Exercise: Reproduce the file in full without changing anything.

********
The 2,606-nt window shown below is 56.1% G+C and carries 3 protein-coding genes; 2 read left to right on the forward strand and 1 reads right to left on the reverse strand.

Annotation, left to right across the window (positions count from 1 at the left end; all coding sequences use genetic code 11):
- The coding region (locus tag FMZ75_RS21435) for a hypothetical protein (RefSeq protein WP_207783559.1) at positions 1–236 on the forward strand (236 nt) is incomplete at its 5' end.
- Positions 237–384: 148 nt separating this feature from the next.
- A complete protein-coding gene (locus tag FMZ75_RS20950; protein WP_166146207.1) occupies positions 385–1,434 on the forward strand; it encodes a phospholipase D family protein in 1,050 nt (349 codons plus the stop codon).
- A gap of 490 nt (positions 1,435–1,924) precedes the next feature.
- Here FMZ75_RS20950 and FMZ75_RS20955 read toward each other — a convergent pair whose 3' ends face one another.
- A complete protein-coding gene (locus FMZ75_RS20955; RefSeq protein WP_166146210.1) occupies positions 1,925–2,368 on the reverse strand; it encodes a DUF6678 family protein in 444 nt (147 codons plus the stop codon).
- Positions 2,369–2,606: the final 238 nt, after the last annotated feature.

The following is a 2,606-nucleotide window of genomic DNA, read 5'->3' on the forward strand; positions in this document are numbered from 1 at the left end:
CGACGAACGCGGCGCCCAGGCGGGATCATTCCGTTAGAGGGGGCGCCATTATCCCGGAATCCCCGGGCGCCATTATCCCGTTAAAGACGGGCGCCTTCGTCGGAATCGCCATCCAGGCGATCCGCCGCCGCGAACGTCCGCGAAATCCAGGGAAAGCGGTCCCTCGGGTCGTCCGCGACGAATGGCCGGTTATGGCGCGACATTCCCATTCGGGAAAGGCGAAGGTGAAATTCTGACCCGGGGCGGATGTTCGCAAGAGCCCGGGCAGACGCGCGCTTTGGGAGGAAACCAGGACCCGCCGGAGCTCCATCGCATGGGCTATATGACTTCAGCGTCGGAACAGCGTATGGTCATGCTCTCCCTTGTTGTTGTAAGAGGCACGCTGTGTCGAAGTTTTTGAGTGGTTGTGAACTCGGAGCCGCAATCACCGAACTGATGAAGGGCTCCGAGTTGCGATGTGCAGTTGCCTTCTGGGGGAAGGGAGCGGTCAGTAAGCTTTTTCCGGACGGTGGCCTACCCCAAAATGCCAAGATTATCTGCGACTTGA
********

The 2,606-nt window shown below is 56.1% G+C and carries 3 protein-coding genes; 2 read left to right on the forward strand and 1 reads right to left on the reverse strand.

Annotation, left to right across the window (positions count from 1 at the left end; all coding sequences use genetic code 11):
- The coding region (locus tag FMZ75_RS21435) for a hypothetical protein (RefSeq protein WP_207783559.1) at positions 1–236 on the forward strand (236 nt) is incomplete at its 5' end.
- Positions 237–384: 148 nt separating this feature from the next.
- A complete protein-coding gene (locus tag FMZ75_RS20950; protein WP_166146207.1) occupies positions 385–1,434 on the forward strand; it encodes a phospholipase D family protein in 1,050 nt (349 codons plus the stop codon).
- A gap of 490 nt (positions 1,435–1,924) precedes the next feature.
- Here FMZ75_RS20950 and FMZ75_RS20955 read toward each other — a convergent pair whose 3' ends face one another.
- A complete protein-coding gene (locus FMZ75_RS20955; RefSeq protein WP_166146210.1) occupies positions 1,925–2,368 on the reverse strand; it encodes a DUF6678 family protein in 444 nt (147 codons plus the stop codon).
- Positions 2,369–2,606: the final 238 nt, after the last annotated feature.

The following is a 2,606-nucleotide window of genomic DNA, read 5'->3' on the forward strand; positions in this document are numbered from 1 at the left end:
CGACGAACGCGGCGCCCAGGCGGGATCATTCCGTTAGAGGGGGCGCCATTATCCCGGAATCCCCGGGCGCCATTATCCCGTTAAAGACGGGCGCCTTCGTCGGAATCGCCATCCAGGCGATCCGCCGCCGCGAACGTCCGCGAAATCCAGGGAAAGCGGTCCCTCGGGTCGTCCGCGACGAATGGCCGGTTATGGCGCGACATTCCCATTCGGGAAAGGCGAAGGTGAAATTCTGACCCGGGGCGGATGTTCGCAAGAGCCCGGGCAGACGCGCGCTTTGGGAGGAAACCAGGACCCGCCGGAGCTCCATCGCATGGGCTATATGACTTCAGCGTCGGAACAGCGTATGGTCATGCTCTCCCTTGTTGTTGTAAGAGGCACGCTGTGTCGAAGTTTTTGAGTGGTTGTGAACTCGGAGCCGCAATCACCGAACTGATGAAGGGCTCCGAGTTGCGATGTGCAGTTGCCTTCTGGGGGAAGGGAGCGGTCAGTAAGCTTTTTCCGGACGGTGGCCTACCCCAAAATGCCAAGATTATCTGCGACTTGA